It again crossed my mind to attempt an almost objective review, like it did with Interpol a few years back but then I dutifully gave up. There’s just no point in that- The Horrors have been one of my favourite bands, like, ever (insert teenage giggles and batting of eyelashes here) so I cannot be anything less than overexcited whenever I see them play. Should I ever give that up I will consider myself old and hopelessly out of tune with the world’s more luminous sides.
Even their somewhat questionable first effort belongs to the stranger pleasures of my younger years- actually, I’ve never been to a Horrors gig without someone either boasting that they still listen to Strange House extensively, or loudly demanding the band play songs off it, a request which usually falls on deaf ears. Yet, of course, what happened after Strange House is perhaps the strangest thing of them all (solemn promise to cut back on the usage of the adjective strange for the rest of the piece): a band that seemed to be more the childish gimmick of art school students suddenly started to sound great, and not just great, but consistently great over every album. Of which there are five by now, and the Dürer kert show was part of the promo tour for their latest effort, V. For everyone who is better at Roman numerals than I am, spare a thought for the day or so when I tried to figure out what the letter V in the title might stand for.
As other ’the bands’ were being disposed of in the dustbin of music history (I sometimes make odd discoveries in my last.fm playlist and need to focus very hard to recall who they are and why I listened to them in the first place), The Horrors were quietly but confidently soldiering on. Never the mainstream darlings though, the oddness wouldn’t and shouldn’t fully wear off, embodied in moments such as the end of an otherwise slightly jittery Sziget performance, when out of the blue, lead singer Faris Badwan decides to stage dive and leaps into the audience, with said audience, unprepared for the suddenness of the onslaught, parting like the Red Sea at the hands of Moses. Which might or might not coincide with Faris’s intentions in the first place, we may never know.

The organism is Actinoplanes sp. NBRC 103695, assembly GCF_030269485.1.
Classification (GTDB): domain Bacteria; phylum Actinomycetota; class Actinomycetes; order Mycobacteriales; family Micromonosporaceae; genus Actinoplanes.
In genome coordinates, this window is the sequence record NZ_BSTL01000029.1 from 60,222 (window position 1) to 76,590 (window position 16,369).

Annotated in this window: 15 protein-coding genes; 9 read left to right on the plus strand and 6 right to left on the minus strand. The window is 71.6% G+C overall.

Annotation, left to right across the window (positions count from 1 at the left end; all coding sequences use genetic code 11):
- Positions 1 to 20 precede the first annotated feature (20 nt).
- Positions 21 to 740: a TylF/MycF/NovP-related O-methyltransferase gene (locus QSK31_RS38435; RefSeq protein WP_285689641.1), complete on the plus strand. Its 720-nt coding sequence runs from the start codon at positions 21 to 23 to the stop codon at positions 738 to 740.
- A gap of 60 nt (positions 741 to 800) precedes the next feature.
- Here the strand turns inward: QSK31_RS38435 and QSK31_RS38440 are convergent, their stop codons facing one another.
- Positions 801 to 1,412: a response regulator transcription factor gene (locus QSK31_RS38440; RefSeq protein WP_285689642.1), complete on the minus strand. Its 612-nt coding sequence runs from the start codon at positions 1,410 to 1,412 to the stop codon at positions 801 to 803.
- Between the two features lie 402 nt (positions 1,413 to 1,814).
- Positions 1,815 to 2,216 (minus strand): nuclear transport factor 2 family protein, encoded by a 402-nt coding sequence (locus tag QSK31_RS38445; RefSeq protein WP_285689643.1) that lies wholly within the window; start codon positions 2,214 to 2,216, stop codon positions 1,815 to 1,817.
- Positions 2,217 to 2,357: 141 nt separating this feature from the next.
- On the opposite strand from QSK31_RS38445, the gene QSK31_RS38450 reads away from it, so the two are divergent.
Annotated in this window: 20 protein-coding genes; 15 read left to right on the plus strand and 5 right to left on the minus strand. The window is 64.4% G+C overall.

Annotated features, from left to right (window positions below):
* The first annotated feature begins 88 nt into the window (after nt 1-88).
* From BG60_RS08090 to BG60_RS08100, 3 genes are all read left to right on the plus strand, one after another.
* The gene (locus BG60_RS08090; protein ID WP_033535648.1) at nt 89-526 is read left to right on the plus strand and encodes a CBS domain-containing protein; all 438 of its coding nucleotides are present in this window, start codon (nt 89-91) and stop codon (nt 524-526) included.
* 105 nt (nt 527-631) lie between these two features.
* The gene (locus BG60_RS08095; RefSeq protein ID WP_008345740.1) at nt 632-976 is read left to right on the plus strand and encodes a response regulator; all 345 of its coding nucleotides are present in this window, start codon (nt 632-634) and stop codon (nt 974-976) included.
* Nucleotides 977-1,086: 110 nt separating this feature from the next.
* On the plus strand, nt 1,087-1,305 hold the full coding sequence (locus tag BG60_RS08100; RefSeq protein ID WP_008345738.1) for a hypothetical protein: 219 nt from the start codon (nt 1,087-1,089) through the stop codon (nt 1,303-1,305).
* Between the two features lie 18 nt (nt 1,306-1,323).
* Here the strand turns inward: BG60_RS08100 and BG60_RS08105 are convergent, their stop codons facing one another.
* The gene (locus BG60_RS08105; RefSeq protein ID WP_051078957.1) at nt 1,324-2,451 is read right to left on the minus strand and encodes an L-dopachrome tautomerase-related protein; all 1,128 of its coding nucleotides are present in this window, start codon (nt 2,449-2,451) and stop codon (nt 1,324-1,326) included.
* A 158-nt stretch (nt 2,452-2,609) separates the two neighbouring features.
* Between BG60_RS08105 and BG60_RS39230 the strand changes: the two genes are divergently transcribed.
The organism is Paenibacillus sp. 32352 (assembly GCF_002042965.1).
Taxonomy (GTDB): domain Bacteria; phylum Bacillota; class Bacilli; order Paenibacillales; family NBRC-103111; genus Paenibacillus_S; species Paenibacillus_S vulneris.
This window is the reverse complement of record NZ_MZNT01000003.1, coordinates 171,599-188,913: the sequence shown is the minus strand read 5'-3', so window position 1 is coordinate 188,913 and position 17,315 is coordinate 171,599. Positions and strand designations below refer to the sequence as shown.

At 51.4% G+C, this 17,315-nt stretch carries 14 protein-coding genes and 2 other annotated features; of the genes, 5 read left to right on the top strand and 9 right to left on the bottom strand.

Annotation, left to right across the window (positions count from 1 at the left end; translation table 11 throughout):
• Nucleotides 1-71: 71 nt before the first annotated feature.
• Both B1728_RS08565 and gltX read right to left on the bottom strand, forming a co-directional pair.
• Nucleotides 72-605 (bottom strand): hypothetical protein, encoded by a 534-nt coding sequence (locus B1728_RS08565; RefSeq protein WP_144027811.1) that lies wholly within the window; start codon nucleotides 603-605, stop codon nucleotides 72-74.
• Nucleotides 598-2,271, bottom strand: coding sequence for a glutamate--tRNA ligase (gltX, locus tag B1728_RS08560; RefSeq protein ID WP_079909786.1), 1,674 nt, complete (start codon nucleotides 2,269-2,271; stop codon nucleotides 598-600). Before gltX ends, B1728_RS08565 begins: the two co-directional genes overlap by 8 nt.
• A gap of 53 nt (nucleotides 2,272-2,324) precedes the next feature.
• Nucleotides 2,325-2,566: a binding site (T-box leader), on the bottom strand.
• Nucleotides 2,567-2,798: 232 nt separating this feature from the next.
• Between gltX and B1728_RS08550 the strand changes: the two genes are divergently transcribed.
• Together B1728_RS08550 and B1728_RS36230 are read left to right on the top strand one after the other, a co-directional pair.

This time around he engaged in no such feats, and limited his otherwise diverse onstage antics to a rather disciplined stumble over the microphone stand, which he later proceeded to dismantle, sensing the inherent risk in having it around. The setlist was obviously centered around the band’s most recent album, which happens to be as close to a commercial ear candy as The Horrors are capable of, helped along by the production of Paul Epworth. As such, it feels more polished than its predecessors, yet remains recognizably within the boundaries of what we may now call the classical Horrors sound. Faris’s vocals have also become more confident, evolving towards what British music journalists love to call a croon. And an easily identifiable one at that- I probably scared several little ladies and adjacent dogs when, oddly enough, I heard a recent Hercules and Love Affair track in a Budapest corner shop and proceeded to exclaim quite loudly: ‘That’s Faris Badwan!’.
To please the nitpicky bunch, I will admit straightforwardly that the sound of Faris’s microphone was basically nonexistent, which had been a problem with the opening act as well, so it’s a bit curious that it was neither fixed, nor was the rest of the sound overly affected. And then I will re-enter the gooey fan phase and mention that I wasn’t overly bothered, since in the first row you can hear the voice straight off stage anyways, plus I always sing all the lyrics in my head- that bad, yes. The duo of tracks at the end of the main set and beginning of the encore- Still Life and Ghost happen to be on my Definitive List of Best Tracks Known to Humanity, and depending on my state, Still Life might even win. Yesterday for sure it did.
Traditional PS: I spare a thought here for Faris Badwan’s lacquered suit, complimented by make up and a see through top and commend his courage for all the choices. I am also in awe of the effort and patience it must have taken to get into the pants.
Traditional PPS: Despite my often-mentioned doubts about opening acts, hats off to The Horrors for their choice this time. Argentine-Spanish duo Mueran Humanos were very fitting sound-wise (nothing worse than an act who seems randomly parachuted on stage with no genre connection to the main one) but could have been just as enjoyable independently. Their latest record, Miseress, was recorded in Berlin and mixed in Einstürzende Neubauten’s studio, and includes a track called Mi Auto (they sing in Spanish, which is oddly refreshing) described as a ‘Kraftwerkesque fantasy homage to a car’. Their music is thus a sort of nomad global synth pop, which sounds both a bit alien and strangely familiar at the same time.